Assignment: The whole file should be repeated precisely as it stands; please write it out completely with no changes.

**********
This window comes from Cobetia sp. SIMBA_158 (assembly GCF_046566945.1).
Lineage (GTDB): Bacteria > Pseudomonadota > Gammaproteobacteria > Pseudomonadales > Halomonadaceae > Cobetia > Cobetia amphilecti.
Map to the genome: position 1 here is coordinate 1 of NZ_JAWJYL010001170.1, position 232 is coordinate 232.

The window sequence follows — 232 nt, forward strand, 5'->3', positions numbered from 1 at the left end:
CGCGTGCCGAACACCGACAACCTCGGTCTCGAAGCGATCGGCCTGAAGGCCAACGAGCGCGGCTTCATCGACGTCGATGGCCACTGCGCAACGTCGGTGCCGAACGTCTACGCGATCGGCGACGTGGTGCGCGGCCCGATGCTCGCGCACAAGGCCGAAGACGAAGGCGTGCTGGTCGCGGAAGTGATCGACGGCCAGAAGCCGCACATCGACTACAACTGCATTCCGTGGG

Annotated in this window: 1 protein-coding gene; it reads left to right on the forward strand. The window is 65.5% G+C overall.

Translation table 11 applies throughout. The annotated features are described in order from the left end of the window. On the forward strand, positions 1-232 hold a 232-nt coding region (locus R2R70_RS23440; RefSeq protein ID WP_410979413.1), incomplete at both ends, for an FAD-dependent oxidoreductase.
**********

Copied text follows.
This window comes from Cobetia sp. SIMBA_158 (assembly GCF_046566945.1).
Lineage (GTDB): Bacteria > Pseudomonadota > Gammaproteobacteria > Pseudomonadales > Halomonadaceae > Cobetia > Cobetia amphilecti.
Map to the genome: position 1 here is coordinate 1 of NZ_JAWJYL010001170.1, position 232 is coordinate 232.

The window sequence follows — 232 nt, forward strand, 5'->3', positions numbered from 1 at the left end:
CGCGTGCCGAACACCGACAACCTCGGTCTCGAAGCGATCGGCCTGAAGGCCAACGAGCGCGGCTTCATCGACGTCGATGGCCACTGCGCAACGTCGGTGCCGAACGTCTACGCGATCGGCGACGTGGTGCGCGGCCCGATGCTCGCGCACAAGGCCGAAGACGAAGGCGTGCTGGTCGCGGAAGTGATCGACGGCCAGAAGCCGCACATCGACTACAACTGCATTCCGTGGG

Annotated in this window: 1 protein-coding gene; it reads left to right on the forward strand. The window is 65.5% G+C overall.

Translation table 11 applies throughout. The annotated features are described in order from the left end of the window. On the forward strand, positions 1-232 hold a 232-nt coding region (locus R2R70_RS23440; RefSeq protein ID WP_410979413.1), incomplete at both ends, for an FAD-dependent oxidoreductase.